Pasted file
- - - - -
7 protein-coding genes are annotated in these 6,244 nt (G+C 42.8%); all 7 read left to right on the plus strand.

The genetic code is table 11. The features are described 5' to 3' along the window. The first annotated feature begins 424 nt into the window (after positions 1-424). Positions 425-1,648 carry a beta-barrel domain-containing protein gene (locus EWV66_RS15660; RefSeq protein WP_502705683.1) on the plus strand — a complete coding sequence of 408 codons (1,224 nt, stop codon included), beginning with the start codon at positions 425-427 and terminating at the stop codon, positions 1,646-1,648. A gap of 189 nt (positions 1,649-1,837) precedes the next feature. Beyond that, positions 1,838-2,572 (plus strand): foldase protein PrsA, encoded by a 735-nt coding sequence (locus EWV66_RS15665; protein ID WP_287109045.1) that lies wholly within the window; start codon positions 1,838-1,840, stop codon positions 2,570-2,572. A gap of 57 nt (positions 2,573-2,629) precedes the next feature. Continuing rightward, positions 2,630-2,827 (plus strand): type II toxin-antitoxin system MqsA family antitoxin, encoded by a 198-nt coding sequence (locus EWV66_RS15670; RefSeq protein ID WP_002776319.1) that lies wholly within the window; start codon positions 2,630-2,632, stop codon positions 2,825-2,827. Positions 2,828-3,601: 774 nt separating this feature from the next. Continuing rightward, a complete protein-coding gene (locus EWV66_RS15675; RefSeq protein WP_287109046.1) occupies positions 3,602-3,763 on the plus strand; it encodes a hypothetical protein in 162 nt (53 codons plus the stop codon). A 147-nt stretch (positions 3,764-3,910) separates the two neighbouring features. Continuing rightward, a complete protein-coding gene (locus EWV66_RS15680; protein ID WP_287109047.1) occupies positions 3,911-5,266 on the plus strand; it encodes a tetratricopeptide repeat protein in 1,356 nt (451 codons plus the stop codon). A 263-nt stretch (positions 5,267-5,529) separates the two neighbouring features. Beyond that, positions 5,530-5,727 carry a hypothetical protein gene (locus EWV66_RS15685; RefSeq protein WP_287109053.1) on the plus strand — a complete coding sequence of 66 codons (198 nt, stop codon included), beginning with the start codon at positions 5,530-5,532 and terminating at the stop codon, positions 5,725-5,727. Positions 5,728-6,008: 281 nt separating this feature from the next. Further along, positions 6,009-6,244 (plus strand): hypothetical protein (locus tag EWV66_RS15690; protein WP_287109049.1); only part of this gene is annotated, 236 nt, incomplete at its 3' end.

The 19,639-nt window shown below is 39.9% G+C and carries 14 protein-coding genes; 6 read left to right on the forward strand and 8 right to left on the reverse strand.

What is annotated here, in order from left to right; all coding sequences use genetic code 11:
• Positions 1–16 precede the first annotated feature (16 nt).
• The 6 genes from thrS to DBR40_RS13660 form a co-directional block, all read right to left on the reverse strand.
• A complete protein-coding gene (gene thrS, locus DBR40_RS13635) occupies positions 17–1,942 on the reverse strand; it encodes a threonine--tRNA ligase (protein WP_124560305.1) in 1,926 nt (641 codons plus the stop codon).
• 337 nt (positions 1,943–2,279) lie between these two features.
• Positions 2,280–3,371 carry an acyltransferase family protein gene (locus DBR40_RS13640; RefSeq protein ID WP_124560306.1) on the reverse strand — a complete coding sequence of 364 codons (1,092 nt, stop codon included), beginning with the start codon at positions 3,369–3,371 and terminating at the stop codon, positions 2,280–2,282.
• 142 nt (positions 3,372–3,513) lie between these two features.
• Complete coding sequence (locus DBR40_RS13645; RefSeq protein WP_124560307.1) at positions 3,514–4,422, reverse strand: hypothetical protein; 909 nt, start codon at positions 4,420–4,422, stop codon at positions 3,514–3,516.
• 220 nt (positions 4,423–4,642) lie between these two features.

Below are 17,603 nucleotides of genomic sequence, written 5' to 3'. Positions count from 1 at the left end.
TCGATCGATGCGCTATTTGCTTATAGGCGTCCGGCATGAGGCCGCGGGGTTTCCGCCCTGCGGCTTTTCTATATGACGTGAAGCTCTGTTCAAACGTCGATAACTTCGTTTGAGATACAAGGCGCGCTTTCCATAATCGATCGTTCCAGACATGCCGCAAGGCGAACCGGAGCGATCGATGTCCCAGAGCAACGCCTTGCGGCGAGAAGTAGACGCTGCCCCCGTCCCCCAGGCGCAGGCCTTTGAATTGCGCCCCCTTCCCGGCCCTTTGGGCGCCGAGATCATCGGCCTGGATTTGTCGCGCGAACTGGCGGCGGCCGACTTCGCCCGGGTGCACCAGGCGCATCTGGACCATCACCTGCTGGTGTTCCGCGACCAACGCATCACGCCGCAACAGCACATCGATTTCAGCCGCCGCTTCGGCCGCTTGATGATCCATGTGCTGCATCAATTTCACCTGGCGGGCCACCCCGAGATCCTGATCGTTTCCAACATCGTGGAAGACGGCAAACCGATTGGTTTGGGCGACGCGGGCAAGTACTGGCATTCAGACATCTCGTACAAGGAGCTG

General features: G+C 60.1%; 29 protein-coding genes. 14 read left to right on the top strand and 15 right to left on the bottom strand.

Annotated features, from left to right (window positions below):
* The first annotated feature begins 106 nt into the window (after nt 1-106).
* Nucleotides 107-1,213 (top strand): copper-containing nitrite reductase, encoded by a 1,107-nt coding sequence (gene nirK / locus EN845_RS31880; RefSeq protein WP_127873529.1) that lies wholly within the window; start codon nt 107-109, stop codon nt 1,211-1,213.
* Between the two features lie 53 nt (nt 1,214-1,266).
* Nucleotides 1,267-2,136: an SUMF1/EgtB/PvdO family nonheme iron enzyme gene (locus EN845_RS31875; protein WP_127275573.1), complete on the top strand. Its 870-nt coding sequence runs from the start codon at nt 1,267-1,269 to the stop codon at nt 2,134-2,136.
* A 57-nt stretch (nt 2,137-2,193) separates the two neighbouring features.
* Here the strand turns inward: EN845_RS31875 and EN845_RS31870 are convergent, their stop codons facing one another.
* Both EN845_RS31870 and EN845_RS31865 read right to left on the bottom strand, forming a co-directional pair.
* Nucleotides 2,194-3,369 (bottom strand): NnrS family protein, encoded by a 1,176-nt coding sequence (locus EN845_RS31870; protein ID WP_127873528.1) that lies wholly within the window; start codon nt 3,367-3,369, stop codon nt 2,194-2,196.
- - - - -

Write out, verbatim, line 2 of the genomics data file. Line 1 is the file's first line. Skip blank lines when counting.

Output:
The genetic code is table 11. The features are described 5' to 3' along the window. The first annotated feature begins 424 nt into the window (after positions 1-424). Positions 425-1,648 carry a beta-barrel domain-containing protein gene (locus EWV66_RS15660; RefSeq protein WP_502705683.1) on the plus strand — a complete coding sequence of 408 codons (1,224 nt, stop codon included), beginning with the start codon at positions 425-427 and terminating at the stop codon, positions 1,646-1,648. A gap of 189 nt (positions 1,649-1,837) precedes the next feature. Beyond that, positions 1,838-2,572 (plus strand): foldase protein PrsA, encoded by a 735-nt coding sequence (locus EWV66_RS15665; protein ID WP_287109045.1) that lies wholly within the window; start codon positions 1,838-1,840, stop codon positions 2,570-2,572. A gap of 57 nt (positions 2,573-2,629) precedes the next feature. Continuing rightward, positions 2,630-2,827 (plus strand): type II toxin-antitoxin system MqsA family antitoxin, encoded by a 198-nt coding sequence (locus EWV66_RS15670; RefSeq protein ID WP_002776319.1) that lies wholly within the window; start codon positions 2,630-2,632, stop codon positions 2,825-2,827. Positions 2,828-3,601: 774 nt separating this feature from the next. Continuing rightward, a complete protein-coding gene (locus EWV66_RS15675; RefSeq protein WP_287109046.1) occupies positions 3,602-3,763 on the plus strand; it encodes a hypothetical protein in 162 nt (53 codons plus the stop codon). A 147-nt stretch (positions 3,764-3,910) separates the two neighbouring features. Continuing rightward, a complete protein-coding gene (locus EWV66_RS15680; protein ID WP_287109047.1) occupies positions 3,911-5,266 on the plus strand; it encodes a tetratricopeptide repeat protein in 1,356 nt (451 codons plus the stop codon). A 263-nt stretch (positions 5,267-5,529) separates the two neighbouring features. Beyond that, positions 5,530-5,727 carry a hypothetical protein gene (locus EWV66_RS15685; RefSeq protein WP_287109053.1) on the plus strand — a complete coding sequence of 66 codons (198 nt, stop codon included), beginning with the start codon at positions 5,530-5,532 and terminating at the stop codon, positions 5,725-5,727. Positions 5,728-6,008: 281 nt separating this feature from the next. Further along, positions 6,009-6,244 (plus strand): hypothetical protein (locus tag EWV66_RS15690; protein WP_287109049.1); only part of this gene is annotated, 236 nt, incomplete at its 3' end.